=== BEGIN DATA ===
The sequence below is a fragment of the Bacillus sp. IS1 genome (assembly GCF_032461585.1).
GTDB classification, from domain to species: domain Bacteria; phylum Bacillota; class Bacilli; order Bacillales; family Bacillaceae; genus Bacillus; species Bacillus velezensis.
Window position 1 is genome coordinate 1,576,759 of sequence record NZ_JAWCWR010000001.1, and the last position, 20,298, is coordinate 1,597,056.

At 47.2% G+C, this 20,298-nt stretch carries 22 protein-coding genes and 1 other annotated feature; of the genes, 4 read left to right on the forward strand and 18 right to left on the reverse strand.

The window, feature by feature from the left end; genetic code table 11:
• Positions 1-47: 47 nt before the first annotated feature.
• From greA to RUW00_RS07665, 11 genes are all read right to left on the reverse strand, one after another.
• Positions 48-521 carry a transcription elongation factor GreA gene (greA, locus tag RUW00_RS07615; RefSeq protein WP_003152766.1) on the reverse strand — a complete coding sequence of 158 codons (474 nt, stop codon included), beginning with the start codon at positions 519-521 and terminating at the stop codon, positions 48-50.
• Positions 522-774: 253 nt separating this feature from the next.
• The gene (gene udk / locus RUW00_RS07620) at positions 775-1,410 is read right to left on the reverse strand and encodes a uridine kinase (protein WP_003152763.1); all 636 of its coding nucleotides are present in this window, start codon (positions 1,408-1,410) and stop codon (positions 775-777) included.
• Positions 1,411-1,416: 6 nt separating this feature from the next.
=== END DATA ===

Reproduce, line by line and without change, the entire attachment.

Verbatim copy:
The sequence below is a fragment of the Bacillus sp. IS1 genome (assembly GCF_032461585.1).
GTDB classification, from domain to species: domain Bacteria; phylum Bacillota; class Bacilli; order Bacillales; family Bacillaceae; genus Bacillus; species Bacillus velezensis.
Window position 1 is genome coordinate 1,576,759 of sequence record NZ_JAWCWR010000001.1, and the last position, 20,298, is coordinate 1,597,056.

At 47.2% G+C, this 20,298-nt stretch carries 22 protein-coding genes and 1 other annotated feature; of the genes, 4 read left to right on the forward strand and 18 right to left on the reverse strand.

The window, feature by feature from the left end; genetic code table 11:
• Positions 1-47: 47 nt before the first annotated feature.
• From greA to RUW00_RS07665, 11 genes are all read right to left on the reverse strand, one after another.
• Positions 48-521 carry a transcription elongation factor GreA gene (greA, locus tag RUW00_RS07615; RefSeq protein WP_003152766.1) on the reverse strand — a complete coding sequence of 158 codons (474 nt, stop codon included), beginning with the start codon at positions 519-521 and terminating at the stop codon, positions 48-50.
• Positions 522-774: 253 nt separating this feature from the next.
• The gene (gene udk / locus RUW00_RS07620) at positions 775-1,410 is read right to left on the reverse strand and encodes a uridine kinase (protein WP_003152763.1); all 636 of its coding nucleotides are present in this window, start codon (positions 1,408-1,410) and stop codon (positions 775-777) included.
• Positions 1,411-1,416: 6 nt separating this feature from the next.